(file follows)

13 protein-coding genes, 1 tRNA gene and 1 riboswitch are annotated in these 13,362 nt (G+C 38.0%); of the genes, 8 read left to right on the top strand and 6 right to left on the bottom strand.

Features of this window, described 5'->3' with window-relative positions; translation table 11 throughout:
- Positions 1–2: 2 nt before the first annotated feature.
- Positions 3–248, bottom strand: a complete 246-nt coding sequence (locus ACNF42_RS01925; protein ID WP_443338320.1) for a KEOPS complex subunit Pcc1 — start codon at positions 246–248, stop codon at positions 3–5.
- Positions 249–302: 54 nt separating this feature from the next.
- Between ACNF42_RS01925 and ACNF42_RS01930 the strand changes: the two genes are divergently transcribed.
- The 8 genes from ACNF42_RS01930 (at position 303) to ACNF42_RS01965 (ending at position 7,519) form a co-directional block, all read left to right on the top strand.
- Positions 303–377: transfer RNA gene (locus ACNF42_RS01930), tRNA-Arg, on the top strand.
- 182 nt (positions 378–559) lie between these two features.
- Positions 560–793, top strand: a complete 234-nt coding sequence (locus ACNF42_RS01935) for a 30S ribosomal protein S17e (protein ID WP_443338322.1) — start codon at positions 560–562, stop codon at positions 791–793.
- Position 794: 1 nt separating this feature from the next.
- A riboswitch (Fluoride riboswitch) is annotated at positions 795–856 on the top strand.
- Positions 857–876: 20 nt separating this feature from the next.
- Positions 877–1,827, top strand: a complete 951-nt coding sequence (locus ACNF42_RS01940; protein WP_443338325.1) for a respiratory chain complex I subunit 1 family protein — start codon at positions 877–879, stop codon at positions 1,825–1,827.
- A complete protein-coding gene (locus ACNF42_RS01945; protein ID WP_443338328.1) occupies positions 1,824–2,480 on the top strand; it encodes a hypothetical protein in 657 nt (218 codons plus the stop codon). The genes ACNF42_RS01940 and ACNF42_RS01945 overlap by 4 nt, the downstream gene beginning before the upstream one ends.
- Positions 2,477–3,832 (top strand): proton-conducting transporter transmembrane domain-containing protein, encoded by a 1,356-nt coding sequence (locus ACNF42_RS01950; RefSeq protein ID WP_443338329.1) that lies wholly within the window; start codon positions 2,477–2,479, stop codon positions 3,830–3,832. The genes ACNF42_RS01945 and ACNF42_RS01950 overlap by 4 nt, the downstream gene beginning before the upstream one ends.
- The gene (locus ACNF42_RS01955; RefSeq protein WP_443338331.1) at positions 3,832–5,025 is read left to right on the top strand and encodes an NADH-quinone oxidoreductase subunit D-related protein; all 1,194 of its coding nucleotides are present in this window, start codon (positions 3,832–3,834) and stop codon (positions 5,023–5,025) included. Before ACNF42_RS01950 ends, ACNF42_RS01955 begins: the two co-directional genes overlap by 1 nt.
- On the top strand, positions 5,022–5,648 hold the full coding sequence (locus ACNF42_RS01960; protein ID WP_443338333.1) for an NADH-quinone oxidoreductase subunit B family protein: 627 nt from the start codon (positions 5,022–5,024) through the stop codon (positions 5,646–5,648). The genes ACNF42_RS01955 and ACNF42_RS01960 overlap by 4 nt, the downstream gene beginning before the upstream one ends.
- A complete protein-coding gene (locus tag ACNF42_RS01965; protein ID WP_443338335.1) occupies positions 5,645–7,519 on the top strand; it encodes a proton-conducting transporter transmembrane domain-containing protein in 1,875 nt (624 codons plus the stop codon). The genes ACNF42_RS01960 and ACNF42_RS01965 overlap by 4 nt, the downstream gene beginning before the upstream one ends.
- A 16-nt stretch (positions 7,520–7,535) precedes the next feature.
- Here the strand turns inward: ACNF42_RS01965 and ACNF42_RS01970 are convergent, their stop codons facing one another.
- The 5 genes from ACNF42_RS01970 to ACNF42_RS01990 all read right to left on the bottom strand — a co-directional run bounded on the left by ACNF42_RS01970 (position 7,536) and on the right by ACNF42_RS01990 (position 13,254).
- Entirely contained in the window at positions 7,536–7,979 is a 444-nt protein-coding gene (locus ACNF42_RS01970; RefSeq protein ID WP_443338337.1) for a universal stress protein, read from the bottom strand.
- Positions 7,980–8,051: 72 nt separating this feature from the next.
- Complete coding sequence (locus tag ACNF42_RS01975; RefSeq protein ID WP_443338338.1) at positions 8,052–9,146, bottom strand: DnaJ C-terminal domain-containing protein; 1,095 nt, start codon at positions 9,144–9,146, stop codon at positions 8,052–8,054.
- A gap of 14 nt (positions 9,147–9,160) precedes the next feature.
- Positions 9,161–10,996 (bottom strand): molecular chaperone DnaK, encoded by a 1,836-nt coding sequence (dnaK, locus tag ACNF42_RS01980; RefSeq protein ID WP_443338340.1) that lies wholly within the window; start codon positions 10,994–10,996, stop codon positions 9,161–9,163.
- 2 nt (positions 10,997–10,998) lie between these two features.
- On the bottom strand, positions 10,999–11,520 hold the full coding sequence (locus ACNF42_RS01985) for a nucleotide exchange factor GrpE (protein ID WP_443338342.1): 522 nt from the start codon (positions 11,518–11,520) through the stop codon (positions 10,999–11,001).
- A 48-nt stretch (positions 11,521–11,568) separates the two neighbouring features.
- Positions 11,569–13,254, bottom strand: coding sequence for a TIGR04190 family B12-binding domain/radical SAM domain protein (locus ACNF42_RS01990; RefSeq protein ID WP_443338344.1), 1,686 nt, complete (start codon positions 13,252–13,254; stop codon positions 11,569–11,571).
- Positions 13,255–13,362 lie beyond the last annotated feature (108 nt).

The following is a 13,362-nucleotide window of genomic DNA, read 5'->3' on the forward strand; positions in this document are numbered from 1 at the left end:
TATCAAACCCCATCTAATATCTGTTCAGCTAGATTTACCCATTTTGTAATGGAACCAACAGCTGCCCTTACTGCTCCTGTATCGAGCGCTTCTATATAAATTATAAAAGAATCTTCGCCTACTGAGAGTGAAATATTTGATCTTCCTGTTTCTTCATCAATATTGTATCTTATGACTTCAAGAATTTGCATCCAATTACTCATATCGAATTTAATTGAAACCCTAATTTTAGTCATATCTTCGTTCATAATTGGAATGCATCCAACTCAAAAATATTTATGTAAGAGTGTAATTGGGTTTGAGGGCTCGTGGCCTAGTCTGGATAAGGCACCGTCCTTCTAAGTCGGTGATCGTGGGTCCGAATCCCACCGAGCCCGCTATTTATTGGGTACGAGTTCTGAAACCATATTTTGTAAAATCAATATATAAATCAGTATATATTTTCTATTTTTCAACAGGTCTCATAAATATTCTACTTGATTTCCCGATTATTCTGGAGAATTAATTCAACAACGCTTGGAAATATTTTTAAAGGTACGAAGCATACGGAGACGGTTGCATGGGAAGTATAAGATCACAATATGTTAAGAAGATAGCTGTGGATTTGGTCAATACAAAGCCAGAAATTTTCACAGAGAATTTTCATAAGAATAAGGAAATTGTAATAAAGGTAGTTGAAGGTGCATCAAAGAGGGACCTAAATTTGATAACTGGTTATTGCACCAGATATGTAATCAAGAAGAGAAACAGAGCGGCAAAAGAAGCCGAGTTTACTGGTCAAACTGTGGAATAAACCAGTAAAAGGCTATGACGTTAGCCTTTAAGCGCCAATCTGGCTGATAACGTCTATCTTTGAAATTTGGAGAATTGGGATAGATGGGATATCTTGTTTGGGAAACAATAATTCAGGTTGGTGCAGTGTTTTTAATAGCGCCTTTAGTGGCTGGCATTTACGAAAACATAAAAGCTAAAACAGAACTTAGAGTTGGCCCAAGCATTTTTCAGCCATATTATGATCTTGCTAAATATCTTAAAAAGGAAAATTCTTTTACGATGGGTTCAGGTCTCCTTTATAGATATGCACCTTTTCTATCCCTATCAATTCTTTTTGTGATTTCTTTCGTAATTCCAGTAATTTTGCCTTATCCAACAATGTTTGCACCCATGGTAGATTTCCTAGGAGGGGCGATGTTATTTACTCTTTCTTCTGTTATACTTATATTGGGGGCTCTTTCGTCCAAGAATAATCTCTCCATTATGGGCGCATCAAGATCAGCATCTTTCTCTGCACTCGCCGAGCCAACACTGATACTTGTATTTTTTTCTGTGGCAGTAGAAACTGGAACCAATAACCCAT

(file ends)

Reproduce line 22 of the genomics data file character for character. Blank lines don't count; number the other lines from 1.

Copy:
- The 5 genes from ACNF42_RS01970 to ACNF42_RS01990 all read right to left on the bottom strand — a co-directional run bounded on the left by ACNF42_RS01970 (position 7,536) and on the right by ACNF42_RS01990 (position 13,254).